Lateral Ligament Reconstruction

Ankle tilting in excessively under stress due to rupture of the calcaneofibular ligament

What will the surgery involve?

i. Anaesthetic – Usually a general anaesthetic together with a local anaesthetic around the scar (or around the nerves behind the knee- popliteal nerve block). You will have to chance to discuss this with the anaesthetist prior to surgery.

ii. Scar – This will be longitudinal slightly curving forwards on the outside of the ankle.

iii. The surgery – The two main ligaments on the outside of the ankle are shortened and reinforced using a special technique (The Gould modification) .

iv. Stitches – Removable sutures are required which will be removed at your appointment about two weeks after surgery.

v. Dressings – Special dressings will be applied at the end of the operation and a plaster (of paris) will be used to immobilise the ankle and foot. The plaster will only cover the back and the sides of the foot and ankle, to allow for swelling.

The plaster should be kept dry, applying a waterproof cover when showering is useful, the most commonly used can be found at

What happens after the surgery?

i. Return home – Either the same day or the following morning.

The opposite ankle – note the ankle does not tilt inwards to the same degree despite the same stress being applied.

ii. Pain relief – The local anaesthetic placed around the ankle (or possibly around the nerves behind the knee-popliteal nerve block) at the time of surgery will ease the discomfort after surgery, the foot and ankle may feel numb, this usually the case after a popliteal nerve block and can last about 24 hours. It is important to take the pain relieving tablets regularly before the local anaesthetic wears off. You can gradually reduce the frequency with which you take these after twenty four hours.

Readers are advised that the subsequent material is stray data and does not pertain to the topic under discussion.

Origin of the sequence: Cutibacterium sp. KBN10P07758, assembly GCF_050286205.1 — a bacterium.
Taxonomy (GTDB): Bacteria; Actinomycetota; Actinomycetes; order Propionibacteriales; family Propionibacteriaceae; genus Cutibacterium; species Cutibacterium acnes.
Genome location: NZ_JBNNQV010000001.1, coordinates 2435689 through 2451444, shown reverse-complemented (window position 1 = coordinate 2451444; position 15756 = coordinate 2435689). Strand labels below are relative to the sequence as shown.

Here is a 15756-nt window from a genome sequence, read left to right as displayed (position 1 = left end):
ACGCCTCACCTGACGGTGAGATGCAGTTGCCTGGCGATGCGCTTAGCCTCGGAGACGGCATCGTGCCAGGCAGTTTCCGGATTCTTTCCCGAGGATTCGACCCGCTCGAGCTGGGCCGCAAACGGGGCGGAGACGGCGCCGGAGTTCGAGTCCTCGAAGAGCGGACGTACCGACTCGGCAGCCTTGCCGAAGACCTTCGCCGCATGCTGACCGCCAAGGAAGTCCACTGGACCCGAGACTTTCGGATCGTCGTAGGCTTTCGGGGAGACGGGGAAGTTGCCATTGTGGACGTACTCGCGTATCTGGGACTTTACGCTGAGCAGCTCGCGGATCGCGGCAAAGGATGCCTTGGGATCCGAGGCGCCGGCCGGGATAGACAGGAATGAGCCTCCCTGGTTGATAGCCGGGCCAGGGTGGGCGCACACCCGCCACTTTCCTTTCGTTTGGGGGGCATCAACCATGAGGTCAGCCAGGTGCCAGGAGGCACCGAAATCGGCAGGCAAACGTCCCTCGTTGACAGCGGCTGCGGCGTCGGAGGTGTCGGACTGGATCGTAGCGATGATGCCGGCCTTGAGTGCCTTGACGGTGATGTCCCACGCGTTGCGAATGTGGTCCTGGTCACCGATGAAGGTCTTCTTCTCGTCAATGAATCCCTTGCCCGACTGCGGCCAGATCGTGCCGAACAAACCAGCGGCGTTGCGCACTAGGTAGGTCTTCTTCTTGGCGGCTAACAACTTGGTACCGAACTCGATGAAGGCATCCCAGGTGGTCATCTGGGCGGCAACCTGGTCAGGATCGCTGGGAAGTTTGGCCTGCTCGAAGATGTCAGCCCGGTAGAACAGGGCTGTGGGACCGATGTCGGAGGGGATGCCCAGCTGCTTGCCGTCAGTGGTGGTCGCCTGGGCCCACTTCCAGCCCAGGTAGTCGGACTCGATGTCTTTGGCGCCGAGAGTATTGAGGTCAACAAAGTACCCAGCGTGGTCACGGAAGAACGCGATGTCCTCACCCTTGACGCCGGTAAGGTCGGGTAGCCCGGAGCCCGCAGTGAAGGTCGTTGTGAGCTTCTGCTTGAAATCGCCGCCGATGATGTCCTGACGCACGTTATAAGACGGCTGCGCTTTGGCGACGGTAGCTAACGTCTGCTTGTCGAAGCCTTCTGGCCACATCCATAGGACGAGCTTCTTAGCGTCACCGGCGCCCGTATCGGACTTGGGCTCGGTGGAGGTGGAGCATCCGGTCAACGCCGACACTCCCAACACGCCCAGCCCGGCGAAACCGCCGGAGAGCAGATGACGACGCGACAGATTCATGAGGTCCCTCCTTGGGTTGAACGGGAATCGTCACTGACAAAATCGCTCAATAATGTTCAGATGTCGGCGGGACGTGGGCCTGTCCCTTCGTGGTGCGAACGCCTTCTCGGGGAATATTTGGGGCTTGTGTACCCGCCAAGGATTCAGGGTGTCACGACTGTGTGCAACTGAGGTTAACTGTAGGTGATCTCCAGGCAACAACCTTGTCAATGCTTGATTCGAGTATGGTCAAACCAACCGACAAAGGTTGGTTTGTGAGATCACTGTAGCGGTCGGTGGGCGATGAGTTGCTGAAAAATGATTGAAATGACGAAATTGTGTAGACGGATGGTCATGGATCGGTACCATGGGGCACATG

iii. Walking – You will be need to keep your weight off the operated foot until you are seen in the outpatient clinic approximately two weeks after surgery. At this point the plaster will be removed and replaced by a walking boot; you will be able to walk in this boot placing all of your weight on the foot. The boot must be worn at all times day and night, except when washing when it can be removed with care.

Six weeks after surgery physiotherapy is commenced and the boot exchanged for an ankle brace which should be worn for the next six weeks. You may find the brace reassuring for the following few months when you are undertaking sporting activities.

It is important to keep your foot elevated when you are resting, as much as you can for the first two weeks after surgery (if possible above the level of your heart). If you do not keep it elevated then the foot will swell, throb and be uncomfortable.

iv. Driving – This is not permitted until you can walk confidently in normal shoes, however if the surgery is on your left foot and you have an automatic car you may be able to drive after you are seen in the clinic two weeks after surgery.

In all cases you should check with your insurance company first.

v. Return to work
Office job – 2 weeks
Mobile job requiring driving – 6-7 weeks
Manual labour – 8-10 weeks

What are the risks of the operation?

There are a small number of risks of surgery including infection, nerve damage, blood clots, ongoing pain and the need for further surgery (please see General Risks of Foot and Ankle Surgery for further information)